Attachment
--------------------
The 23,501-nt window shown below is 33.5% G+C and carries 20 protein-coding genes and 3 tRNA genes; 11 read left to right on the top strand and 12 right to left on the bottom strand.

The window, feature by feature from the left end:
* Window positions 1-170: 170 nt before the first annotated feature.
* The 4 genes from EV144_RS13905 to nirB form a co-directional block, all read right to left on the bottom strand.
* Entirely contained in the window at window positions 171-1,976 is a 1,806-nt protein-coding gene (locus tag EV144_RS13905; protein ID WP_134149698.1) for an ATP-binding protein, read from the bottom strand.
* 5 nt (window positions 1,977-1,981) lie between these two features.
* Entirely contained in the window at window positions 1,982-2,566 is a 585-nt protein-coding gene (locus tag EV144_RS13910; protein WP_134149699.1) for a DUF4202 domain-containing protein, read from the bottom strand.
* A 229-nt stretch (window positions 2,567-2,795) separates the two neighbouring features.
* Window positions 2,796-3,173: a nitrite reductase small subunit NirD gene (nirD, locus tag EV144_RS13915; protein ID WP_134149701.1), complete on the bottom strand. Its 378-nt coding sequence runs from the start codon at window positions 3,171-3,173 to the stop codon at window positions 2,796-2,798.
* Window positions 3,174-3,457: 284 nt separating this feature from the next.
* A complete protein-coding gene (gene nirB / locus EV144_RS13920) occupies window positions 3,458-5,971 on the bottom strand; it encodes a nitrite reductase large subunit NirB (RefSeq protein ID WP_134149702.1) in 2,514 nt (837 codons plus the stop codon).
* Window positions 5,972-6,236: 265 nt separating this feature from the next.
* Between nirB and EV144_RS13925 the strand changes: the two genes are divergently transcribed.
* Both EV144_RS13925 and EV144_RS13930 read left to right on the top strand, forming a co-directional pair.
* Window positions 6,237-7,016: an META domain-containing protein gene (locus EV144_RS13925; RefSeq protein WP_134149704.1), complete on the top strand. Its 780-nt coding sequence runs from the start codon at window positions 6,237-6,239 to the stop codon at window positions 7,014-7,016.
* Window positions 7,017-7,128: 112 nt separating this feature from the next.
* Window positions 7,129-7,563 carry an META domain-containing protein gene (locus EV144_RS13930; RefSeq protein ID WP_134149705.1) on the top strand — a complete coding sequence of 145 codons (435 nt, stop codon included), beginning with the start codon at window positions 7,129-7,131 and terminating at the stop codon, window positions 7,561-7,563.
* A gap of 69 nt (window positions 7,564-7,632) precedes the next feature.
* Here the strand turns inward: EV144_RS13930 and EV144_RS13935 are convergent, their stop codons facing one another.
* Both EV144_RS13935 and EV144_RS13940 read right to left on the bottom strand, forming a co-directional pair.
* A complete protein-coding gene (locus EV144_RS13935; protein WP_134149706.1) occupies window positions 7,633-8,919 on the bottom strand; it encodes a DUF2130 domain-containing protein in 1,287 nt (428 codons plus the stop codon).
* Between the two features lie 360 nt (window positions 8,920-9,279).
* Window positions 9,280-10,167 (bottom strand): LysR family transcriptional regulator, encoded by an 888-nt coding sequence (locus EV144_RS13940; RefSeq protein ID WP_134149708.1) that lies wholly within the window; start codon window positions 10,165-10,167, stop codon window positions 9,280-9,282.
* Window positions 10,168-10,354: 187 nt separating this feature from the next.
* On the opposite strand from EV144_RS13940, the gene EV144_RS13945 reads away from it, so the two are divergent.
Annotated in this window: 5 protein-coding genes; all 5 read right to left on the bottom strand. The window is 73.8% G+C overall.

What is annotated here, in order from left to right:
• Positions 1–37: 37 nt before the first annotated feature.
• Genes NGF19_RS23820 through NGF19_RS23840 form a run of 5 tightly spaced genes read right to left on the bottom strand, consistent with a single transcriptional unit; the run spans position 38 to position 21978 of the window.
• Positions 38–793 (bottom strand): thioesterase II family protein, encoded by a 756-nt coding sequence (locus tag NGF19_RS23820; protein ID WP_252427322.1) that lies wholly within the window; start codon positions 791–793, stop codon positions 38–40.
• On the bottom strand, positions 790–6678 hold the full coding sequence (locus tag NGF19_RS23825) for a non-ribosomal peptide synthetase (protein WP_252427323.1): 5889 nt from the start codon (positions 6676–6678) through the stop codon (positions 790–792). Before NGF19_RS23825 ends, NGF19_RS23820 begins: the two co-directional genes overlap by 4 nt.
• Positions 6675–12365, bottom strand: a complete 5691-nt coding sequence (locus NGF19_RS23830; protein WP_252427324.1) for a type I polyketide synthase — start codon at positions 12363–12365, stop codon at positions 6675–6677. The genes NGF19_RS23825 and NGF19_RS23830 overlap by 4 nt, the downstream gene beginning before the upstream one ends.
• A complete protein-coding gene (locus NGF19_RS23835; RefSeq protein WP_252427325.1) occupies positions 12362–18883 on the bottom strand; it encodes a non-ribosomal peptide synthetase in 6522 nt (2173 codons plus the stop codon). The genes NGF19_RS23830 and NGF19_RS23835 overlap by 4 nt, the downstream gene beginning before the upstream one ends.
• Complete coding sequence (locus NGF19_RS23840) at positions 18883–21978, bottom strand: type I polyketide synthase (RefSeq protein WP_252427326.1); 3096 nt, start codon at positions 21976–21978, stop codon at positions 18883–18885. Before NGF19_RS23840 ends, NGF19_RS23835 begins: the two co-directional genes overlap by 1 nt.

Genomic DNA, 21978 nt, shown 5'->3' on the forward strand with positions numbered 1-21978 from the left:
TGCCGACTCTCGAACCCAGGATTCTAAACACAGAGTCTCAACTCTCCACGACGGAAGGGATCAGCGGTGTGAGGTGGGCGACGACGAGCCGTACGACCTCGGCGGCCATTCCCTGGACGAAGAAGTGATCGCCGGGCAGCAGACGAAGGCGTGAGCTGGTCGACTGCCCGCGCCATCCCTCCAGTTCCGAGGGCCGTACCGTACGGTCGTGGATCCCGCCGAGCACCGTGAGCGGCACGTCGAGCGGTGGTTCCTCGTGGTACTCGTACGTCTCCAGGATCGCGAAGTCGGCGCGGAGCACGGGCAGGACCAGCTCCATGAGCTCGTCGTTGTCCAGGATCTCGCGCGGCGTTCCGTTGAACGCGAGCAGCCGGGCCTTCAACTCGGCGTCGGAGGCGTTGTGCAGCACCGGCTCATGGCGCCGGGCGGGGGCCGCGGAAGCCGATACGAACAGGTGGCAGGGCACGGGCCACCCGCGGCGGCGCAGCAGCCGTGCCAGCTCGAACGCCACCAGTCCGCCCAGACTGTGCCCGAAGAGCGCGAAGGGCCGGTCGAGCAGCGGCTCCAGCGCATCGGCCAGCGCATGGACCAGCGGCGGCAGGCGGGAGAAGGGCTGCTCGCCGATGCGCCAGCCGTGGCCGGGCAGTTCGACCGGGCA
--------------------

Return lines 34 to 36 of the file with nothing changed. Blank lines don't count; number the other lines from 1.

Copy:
• Complete coding sequence (locus NGF19_RS23840) at positions 18883–21978, bottom strand: type I polyketide synthase (RefSeq protein WP_252427326.1); 3096 nt, start codon at positions 21976–21978, stop codon at positions 18883–18885. Before NGF19_RS23840 ends, NGF19_RS23835 begins: the two co-directional genes overlap by 1 nt.

Genomic DNA, 21978 nt, shown 5'->3' on the forward strand with positions numbered 1-21978 from the left:
TGCCGACTCTCGAACCCAGGATTCTAAACACAGAGTCTCAACTCTCCACGACGGAAGGGATCAGCGGTGTGAGGTGGGCGACGACGAGCCGTACGACCTCGGCGGCCATTCCCTGGACGAAGAAGTGATCGCCGGGCAGCAGACGAAGGCGTGAGCTGGTCGACTGCCCGCGCCATCCCTCCAGTTCCGAGGGCCGTACCGTACGGTCGTGGATCCCGCCGAGCACCGTGAGCGGCACGTCGAGCGGTGGTTCCTCGTGGTACTCGTACGTCTCCAGGATCGCGAAGTCGGCGCGGAGCACGGGCAGGACCAGCTCCATGAGCTCGTCGTTGTCCAGGATCTCGCGCGGCGTTCCGTTGAACGCGAGCAGCCGGGCCTTCAACTCGGCGTCGGAGGCGTTGTGCAGCACCGGCTCATGGCGCCGGGCGGGGGCCGCGGAAGCCGATACGAACAGGTGGCAGGGCACGGGCCACCCGCGGCGGCGCAGCAGCCGTGCCAGCTCGAACGCCACCAGTCCGCCCAGACTGTGCCCGAAGAGCGCGAAGGGCCGGTCGAGCAGCGGCTCCAGCGCATCGGCCAGCGCATGGACCAGCGGCGGCAGGCGGGAGAAGGGCTGCTCGCCGATGCGCCAGCCGTGGCCGGGCAGTTCGACCGGGCA